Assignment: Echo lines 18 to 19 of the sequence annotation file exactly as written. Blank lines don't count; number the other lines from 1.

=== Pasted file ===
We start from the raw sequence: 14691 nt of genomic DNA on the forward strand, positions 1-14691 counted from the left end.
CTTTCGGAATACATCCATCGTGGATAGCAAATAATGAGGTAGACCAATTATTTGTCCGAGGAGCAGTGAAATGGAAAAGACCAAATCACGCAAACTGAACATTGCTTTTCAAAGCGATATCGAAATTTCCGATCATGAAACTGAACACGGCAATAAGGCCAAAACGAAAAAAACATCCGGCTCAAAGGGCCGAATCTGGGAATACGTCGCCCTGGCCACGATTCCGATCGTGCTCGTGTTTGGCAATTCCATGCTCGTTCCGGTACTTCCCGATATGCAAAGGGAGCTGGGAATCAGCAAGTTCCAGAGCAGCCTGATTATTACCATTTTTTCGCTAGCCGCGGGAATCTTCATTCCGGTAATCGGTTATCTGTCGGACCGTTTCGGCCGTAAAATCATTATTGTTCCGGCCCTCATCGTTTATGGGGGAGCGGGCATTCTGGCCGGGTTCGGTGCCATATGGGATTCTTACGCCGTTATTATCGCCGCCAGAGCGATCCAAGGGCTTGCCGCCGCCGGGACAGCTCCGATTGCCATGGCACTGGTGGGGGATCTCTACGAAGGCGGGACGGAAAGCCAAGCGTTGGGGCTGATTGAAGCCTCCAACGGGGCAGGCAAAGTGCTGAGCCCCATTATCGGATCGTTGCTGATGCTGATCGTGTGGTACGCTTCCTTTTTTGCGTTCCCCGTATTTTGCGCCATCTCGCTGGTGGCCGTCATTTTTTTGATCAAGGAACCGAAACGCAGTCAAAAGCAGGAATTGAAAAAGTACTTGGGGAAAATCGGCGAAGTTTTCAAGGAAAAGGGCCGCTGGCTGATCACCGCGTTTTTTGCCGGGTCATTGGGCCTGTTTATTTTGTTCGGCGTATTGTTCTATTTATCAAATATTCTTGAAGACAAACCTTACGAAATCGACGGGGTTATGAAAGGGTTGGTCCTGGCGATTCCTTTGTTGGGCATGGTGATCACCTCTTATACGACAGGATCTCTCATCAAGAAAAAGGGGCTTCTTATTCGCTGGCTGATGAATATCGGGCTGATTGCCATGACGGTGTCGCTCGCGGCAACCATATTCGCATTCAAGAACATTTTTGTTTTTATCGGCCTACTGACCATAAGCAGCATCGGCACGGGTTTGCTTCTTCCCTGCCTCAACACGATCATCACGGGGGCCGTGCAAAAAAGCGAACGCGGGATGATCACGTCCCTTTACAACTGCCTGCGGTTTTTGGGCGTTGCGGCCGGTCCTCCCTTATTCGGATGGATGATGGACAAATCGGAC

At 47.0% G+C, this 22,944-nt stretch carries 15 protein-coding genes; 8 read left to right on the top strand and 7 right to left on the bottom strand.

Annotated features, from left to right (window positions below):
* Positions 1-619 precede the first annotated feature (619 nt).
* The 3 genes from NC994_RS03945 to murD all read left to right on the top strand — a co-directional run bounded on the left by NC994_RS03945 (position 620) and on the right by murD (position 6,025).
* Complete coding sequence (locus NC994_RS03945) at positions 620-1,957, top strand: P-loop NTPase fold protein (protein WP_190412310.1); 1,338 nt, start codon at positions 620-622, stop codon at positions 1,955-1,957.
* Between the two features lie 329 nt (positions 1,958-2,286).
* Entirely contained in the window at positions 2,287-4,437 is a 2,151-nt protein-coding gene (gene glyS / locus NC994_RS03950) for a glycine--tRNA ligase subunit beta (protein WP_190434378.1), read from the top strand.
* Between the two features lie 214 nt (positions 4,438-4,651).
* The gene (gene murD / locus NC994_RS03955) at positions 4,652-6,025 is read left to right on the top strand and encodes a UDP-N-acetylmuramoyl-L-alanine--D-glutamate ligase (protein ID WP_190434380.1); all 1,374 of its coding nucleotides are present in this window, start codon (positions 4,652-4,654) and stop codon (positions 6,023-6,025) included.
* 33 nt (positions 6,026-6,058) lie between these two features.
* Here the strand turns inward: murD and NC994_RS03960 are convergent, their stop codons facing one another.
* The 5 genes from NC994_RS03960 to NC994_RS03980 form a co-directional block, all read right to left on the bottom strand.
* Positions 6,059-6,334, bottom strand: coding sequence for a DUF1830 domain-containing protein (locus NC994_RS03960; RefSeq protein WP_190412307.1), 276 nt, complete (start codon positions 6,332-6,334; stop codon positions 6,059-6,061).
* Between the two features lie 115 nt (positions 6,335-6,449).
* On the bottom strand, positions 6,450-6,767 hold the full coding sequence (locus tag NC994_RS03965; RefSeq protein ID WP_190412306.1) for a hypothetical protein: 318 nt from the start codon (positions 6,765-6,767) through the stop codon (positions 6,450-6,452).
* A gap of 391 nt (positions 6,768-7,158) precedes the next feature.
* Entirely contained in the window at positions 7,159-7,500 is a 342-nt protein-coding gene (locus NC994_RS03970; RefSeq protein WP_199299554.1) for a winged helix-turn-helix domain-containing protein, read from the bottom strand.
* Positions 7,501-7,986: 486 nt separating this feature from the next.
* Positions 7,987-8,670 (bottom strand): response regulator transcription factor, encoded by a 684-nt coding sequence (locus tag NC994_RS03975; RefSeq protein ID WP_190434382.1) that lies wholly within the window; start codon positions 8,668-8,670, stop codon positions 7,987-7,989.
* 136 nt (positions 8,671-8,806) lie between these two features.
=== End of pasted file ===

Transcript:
* A gap of 391 nt (positions 6,768-7,158) precedes the next feature.
* Entirely contained in the window at positions 7,159-7,500 is a 342-nt protein-coding gene (locus NC994_RS03970; RefSeq protein WP_199299554.1) for a winged helix-turn-helix domain-containing protein, read from the bottom strand.